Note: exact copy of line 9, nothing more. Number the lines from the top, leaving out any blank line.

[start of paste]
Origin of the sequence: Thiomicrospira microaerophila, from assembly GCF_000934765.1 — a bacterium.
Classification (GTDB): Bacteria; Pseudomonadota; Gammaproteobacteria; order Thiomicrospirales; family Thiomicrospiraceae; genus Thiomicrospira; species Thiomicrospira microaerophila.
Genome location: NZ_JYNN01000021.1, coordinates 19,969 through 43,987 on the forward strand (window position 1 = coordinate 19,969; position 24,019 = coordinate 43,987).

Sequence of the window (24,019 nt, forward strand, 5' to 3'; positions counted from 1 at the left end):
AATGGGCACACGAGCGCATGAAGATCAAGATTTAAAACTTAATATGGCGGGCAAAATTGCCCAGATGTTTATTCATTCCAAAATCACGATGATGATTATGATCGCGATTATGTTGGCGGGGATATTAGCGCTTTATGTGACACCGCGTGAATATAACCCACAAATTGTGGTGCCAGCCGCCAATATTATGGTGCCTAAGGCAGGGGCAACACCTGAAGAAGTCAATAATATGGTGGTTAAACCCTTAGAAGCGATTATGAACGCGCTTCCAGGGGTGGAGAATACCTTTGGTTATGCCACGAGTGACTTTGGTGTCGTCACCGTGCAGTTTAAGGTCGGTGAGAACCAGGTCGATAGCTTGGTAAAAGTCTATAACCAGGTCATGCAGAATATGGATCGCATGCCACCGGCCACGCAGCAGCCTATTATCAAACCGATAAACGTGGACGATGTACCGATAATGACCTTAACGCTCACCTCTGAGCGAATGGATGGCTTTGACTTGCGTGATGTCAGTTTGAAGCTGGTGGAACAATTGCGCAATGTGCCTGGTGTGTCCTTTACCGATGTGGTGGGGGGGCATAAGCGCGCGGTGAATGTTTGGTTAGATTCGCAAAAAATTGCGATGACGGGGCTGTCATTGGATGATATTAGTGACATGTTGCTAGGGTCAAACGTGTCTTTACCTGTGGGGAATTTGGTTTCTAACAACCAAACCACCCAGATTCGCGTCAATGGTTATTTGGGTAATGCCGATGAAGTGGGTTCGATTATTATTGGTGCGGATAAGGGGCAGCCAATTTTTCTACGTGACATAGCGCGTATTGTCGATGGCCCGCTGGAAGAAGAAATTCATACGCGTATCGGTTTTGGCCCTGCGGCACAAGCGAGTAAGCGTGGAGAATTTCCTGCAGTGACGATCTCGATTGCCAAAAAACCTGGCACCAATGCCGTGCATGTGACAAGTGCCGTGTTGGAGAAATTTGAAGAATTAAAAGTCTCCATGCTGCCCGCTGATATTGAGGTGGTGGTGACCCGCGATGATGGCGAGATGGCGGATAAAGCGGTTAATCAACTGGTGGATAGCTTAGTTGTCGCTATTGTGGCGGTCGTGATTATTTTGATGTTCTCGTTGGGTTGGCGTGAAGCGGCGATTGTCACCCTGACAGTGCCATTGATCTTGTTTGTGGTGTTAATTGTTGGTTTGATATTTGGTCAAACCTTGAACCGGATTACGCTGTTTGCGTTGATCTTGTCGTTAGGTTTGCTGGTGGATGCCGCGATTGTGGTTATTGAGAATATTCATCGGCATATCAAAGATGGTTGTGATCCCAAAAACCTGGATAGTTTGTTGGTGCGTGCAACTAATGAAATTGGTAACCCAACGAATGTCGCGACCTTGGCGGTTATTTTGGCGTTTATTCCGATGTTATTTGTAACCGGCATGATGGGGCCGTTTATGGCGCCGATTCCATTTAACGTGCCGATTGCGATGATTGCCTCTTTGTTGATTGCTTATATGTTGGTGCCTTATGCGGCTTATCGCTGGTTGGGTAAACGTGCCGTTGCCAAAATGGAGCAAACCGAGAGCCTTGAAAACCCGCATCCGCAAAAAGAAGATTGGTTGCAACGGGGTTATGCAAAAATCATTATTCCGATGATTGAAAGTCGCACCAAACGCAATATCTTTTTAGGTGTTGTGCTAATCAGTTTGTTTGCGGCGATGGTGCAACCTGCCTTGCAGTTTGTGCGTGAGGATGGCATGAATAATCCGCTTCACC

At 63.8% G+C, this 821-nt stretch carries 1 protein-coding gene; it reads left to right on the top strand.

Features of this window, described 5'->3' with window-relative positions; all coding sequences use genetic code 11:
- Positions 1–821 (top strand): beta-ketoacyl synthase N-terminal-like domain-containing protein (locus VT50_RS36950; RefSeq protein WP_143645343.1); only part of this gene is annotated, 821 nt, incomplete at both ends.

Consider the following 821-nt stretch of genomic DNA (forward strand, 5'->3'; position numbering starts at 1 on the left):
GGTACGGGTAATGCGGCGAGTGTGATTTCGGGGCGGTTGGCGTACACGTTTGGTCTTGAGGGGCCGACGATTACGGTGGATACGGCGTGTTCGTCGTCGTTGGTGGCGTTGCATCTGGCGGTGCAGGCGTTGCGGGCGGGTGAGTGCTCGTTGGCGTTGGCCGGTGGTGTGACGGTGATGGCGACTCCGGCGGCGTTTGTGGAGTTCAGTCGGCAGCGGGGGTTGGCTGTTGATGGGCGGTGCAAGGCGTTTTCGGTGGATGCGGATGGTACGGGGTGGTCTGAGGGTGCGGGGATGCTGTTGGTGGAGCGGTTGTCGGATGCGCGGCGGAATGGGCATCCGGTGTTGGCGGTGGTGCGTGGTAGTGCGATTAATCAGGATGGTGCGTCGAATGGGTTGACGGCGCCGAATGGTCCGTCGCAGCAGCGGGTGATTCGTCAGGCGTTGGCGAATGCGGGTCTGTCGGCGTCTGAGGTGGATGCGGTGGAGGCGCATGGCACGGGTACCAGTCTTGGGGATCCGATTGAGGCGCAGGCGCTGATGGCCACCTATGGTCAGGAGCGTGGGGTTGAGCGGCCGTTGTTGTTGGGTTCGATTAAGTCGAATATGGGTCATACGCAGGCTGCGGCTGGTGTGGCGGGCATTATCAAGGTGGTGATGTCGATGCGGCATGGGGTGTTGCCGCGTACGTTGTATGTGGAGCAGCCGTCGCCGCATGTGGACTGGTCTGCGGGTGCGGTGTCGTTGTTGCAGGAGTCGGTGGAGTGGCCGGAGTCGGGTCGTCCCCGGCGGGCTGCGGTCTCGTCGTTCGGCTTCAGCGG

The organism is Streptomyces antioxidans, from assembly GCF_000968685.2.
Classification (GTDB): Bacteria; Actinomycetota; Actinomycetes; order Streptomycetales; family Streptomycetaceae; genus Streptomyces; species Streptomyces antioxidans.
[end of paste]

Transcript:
Consider the following 821-nt stretch of genomic DNA (forward strand, 5'->3'; position numbering starts at 1 on the left):